Musashi: Samurai Legend


posted 3/15/2005 by Matt Mirkovich
other articles by Matt Mirkovich
One Page Platforms: PS2
You can switch skills on the fly but in this fast and dangerous world you’re going to wait until you’re alone to make the switch as doing so in battle completely immobilizes you making you a sitting duck. You can also switch between weapons in the same manner but once again you’re left open for a target and even once you select a weapon you have to wait momentarily while the game loads it in to place. See this would not be so bad if the game was a little bit more lenient on how it threw enemies at you, unfortunately there is a fine line from being out of view and spotted, and once spotted enemies have a hard time letting Musashi get away unpunished. Coupled with the problematic frame rate and you’ve got a recipe for frustration.

Another game play “gimmick” comes in the form of carrying people. There are going to be points in time where characters seem to conveniently manage to get themselves into a predicament and subsequently cannot walk around and follow Musashi, so what is a hero to do but carry this hapless victim of circumstance. This can be a real drag at times as your main mode of attack is substituted for a thrusting move where you slam the person you’re carrying into your enemies. Doesn’t sound very heroic to me, and to add a little variety and in an attempt to make Musashi look cool, you can toss the character in the air, do a circular slice to repel enemies and catch your cargo and be on your way. The timing on this is very unforgiving and will cause you to drop whomever you were carrying more often than not, so a lot of time will be wasted trying to pick up a person only to drop them again after taking a hit from enemies nearby.

Lastly there are the normal controls for the game. They are at best stuff and cumbersome, Musashi himself moves smoothly and fluidly outside of battle, but once you get into a fight then it’s really just a mashing of the square button. But to alleviate this there are a number of special attacks that you can insert anywhere into your combo which is a nice change of pace. Getting through the platform areas of this title can also be a tad on the frustrating side as Musashi simply does not jump high enough, this is especially true when he has some babes in arms. I reached a point where I did not think I could progress further but it turned out I was not doing the jumps close enough to the edges in order to make them, once again the frustration of poor platform designs rear their ugly heads.

As a final send off for the game let’s talk about the challenge, or lack of one, or somewhere in between that fails to satisfy. I remember the first Musashi title being reasonably challenging, it had it’s moments where the bosses would make you scratch your head, and you navigated through a massive dungeon fraught with enemies to get there. You needed to be well supplied to make it to that eventual end of the dungeon and would fight a boss that provided a reasonable challenge that matched with the skills you had thus far. That goes out the window for this new tale. Instead the game starts off incredibly hard and then tapers into the easy realm about midway through. A large number of the bosses were easy to fight once you learned to dodge one or two minor things. There was no need to continue, at least not in the later half of the game. But early on the checkpoints are so far and few between that it is easily a turn off to try and play this game. This game also has a bad habit of not providing you with any reprieve after besting a boss. Should you die on your way through to the next area or don’t make a save at some point then you’re going to be doing a lot of back tracking. This I can understand partway through a dungeon, but when I’ve slogged through a boss fight only to die from a weak minion shortly after, don’t make me do the boss fight again, it’s annoying and pointless.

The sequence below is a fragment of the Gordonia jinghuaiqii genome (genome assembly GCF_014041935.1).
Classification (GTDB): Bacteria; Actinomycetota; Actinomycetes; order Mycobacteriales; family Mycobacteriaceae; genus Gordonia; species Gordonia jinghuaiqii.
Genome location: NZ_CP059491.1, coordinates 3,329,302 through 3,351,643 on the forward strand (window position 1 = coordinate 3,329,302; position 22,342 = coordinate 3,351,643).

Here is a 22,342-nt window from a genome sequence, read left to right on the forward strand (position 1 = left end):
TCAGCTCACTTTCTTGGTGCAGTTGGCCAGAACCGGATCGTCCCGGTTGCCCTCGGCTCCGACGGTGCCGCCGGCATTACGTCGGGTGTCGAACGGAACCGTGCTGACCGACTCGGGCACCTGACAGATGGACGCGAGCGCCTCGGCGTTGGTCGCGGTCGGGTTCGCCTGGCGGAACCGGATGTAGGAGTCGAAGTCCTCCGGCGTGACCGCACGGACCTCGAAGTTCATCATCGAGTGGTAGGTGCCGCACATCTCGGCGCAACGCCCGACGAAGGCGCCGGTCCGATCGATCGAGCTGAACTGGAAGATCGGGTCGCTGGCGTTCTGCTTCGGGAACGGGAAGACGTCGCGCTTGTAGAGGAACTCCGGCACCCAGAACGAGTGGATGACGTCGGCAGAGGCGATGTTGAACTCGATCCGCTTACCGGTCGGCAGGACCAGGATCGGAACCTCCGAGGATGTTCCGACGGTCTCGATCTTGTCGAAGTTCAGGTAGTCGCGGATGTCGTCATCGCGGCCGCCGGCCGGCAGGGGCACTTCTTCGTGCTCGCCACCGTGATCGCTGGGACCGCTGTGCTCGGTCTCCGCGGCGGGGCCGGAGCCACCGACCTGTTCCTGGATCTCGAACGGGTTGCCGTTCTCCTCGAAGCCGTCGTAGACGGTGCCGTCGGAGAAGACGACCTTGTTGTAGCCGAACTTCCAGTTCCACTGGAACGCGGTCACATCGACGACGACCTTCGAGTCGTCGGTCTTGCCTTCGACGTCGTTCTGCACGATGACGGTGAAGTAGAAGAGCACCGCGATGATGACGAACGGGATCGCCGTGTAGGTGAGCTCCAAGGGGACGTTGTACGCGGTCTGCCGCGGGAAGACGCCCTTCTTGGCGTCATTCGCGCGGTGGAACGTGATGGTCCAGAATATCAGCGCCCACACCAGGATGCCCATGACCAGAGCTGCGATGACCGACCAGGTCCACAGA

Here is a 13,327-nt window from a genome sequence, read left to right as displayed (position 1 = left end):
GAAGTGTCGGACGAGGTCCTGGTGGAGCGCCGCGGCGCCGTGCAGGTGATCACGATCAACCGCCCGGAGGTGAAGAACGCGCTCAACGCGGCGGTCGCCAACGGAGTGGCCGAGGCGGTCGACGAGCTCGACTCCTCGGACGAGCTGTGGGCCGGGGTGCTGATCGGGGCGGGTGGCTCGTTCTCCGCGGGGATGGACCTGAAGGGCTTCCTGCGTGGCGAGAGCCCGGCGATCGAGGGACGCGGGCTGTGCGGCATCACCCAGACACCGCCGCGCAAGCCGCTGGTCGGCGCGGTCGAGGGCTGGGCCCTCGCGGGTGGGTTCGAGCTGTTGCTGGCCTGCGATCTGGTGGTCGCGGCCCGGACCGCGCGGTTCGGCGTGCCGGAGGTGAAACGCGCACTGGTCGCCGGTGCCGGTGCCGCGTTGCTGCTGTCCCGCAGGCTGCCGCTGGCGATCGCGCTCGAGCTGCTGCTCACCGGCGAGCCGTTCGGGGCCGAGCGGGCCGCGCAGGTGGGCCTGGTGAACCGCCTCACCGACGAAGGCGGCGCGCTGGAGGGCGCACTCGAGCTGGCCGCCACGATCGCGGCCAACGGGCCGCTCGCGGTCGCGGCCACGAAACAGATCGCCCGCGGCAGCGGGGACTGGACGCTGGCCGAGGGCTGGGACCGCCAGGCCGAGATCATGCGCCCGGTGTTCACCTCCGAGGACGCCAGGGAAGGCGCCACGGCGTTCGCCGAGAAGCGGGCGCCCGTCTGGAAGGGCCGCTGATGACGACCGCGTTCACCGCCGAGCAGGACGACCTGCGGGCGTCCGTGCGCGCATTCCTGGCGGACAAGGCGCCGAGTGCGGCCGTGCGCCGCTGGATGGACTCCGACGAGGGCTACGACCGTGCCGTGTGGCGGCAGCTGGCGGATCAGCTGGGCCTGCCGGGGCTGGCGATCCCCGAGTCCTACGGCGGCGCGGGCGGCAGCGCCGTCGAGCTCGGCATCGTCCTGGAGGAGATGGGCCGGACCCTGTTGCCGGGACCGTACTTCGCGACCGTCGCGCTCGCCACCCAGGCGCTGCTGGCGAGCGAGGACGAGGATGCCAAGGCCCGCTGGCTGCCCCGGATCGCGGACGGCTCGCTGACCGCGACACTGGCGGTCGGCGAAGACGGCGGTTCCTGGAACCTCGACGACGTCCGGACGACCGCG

At this point you’re probably thinking, where’s the redeeming bits to this game, it sounds like I’ve hated this game throughout. After a while once you start learning some of the better skills and have a little bit of a better grasp on the fighting system it becomes just a little bit more than your standard hack and slash. There are just so many other areas where there was not enough effort that I can’t rate this game higher, and that’s a real shame considering how long it has been since the last Musashi title. Hopefully if Square Enix decides that another Musashi is in order they will take the time and effort to make sure the flow of natural progression and character/player evolution is there. This title shows a great deal of promise, but until that sequel comes I’ll simply stick this one in my stack of games and go back to the old Musashi.

Musashi: Samurai Legend is certainly not the great game I was hoping for but there are a few decent moments in the game.

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